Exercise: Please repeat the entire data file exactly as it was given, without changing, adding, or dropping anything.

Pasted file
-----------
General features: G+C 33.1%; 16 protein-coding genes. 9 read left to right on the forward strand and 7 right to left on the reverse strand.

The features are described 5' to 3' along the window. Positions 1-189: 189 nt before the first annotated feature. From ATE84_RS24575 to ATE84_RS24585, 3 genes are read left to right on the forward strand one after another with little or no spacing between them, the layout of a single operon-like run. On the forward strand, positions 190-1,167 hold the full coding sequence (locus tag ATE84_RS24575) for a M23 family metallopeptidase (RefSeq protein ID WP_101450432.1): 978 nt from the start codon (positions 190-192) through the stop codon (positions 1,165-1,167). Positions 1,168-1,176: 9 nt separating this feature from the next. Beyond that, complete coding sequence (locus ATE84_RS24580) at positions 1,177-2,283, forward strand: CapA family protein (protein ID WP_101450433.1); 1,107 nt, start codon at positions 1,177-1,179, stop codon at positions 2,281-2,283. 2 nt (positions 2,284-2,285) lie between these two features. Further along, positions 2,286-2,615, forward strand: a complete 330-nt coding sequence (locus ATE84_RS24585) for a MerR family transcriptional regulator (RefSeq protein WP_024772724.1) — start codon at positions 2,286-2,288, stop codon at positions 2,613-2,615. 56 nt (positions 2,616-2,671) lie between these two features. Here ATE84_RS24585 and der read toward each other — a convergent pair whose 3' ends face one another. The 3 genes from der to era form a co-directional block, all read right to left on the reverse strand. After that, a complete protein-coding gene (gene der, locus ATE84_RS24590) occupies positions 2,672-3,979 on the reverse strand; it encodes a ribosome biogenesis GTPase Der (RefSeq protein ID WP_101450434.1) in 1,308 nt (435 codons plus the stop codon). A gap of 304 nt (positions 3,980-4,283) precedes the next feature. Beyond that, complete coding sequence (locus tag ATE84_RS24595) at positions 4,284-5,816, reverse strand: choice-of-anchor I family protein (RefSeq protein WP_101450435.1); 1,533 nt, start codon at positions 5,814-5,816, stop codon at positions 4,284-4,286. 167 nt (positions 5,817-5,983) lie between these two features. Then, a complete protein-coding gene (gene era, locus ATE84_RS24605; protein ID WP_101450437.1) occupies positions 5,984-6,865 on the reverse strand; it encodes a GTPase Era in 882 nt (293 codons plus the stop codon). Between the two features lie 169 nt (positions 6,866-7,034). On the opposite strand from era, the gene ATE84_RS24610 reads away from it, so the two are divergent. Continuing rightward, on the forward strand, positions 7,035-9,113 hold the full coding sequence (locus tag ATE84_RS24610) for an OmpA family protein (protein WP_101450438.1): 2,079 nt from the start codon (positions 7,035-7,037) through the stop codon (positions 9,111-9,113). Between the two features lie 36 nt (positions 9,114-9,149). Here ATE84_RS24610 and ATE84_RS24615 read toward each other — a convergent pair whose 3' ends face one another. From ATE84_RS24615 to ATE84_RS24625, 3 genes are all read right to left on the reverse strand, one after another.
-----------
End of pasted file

General features: G+C 33.1%; 16 protein-coding genes. 9 read left to right on the forward strand and 7 right to left on the reverse strand.

The features are described 5' to 3' along the window. Positions 1-189: 189 nt before the first annotated feature. From ATE84_RS24575 to ATE84_RS24585, 3 genes are read left to right on the forward strand one after another with little or no spacing between them, the layout of a single operon-like run. On the forward strand, positions 190-1,167 hold the full coding sequence (locus tag ATE84_RS24575) for a M23 family metallopeptidase (RefSeq protein ID WP_101450432.1): 978 nt from the start codon (positions 190-192) through the stop codon (positions 1,165-1,167). Positions 1,168-1,176: 9 nt separating this feature from the next. Beyond that, complete coding sequence (locus ATE84_RS24580) at positions 1,177-2,283, forward strand: CapA family protein (protein ID WP_101450433.1); 1,107 nt, start codon at positions 1,177-1,179, stop codon at positions 2,281-2,283. 2 nt (positions 2,284-2,285) lie between these two features. Further along, positions 2,286-2,615, forward strand: a complete 330-nt coding sequence (locus ATE84_RS24585) for a MerR family transcriptional regulator (RefSeq protein WP_024772724.1) — start codon at positions 2,286-2,288, stop codon at positions 2,613-2,615. 56 nt (positions 2,616-2,671) lie between these two features. Here ATE84_RS24585 and der read toward each other — a convergent pair whose 3' ends face one another. The 3 genes from der to era form a co-directional block, all read right to left on the reverse strand. After that, a complete protein-coding gene (gene der, locus ATE84_RS24590) occupies positions 2,672-3,979 on the reverse strand; it encodes a ribosome biogenesis GTPase Der (RefSeq protein ID WP_101450434.1) in 1,308 nt (435 codons plus the stop codon). A gap of 304 nt (positions 3,980-4,283) precedes the next feature. Beyond that, complete coding sequence (locus tag ATE84_RS24595) at positions 4,284-5,816, reverse strand: choice-of-anchor I family protein (RefSeq protein WP_101450435.1); 1,533 nt, start codon at positions 5,814-5,816, stop codon at positions 4,284-4,286. 167 nt (positions 5,817-5,983) lie between these two features. Then, a complete protein-coding gene (gene era, locus ATE84_RS24605; protein ID WP_101450437.1) occupies positions 5,984-6,865 on the reverse strand; it encodes a GTPase Era in 882 nt (293 codons plus the stop codon). Between the two features lie 169 nt (positions 6,866-7,034). On the opposite strand from era, the gene ATE84_RS24610 reads away from it, so the two are divergent. Continuing rightward, on the forward strand, positions 7,035-9,113 hold the full coding sequence (locus tag ATE84_RS24610) for an OmpA family protein (protein WP_101450438.1): 2,079 nt from the start codon (positions 7,035-7,037) through the stop codon (positions 9,111-9,113). Between the two features lie 36 nt (positions 9,114-9,149). Here ATE84_RS24610 and ATE84_RS24615 read toward each other — a convergent pair whose 3' ends face one another. From ATE84_RS24615 to ATE84_RS24625, 3 genes are all read right to left on the reverse strand, one after another.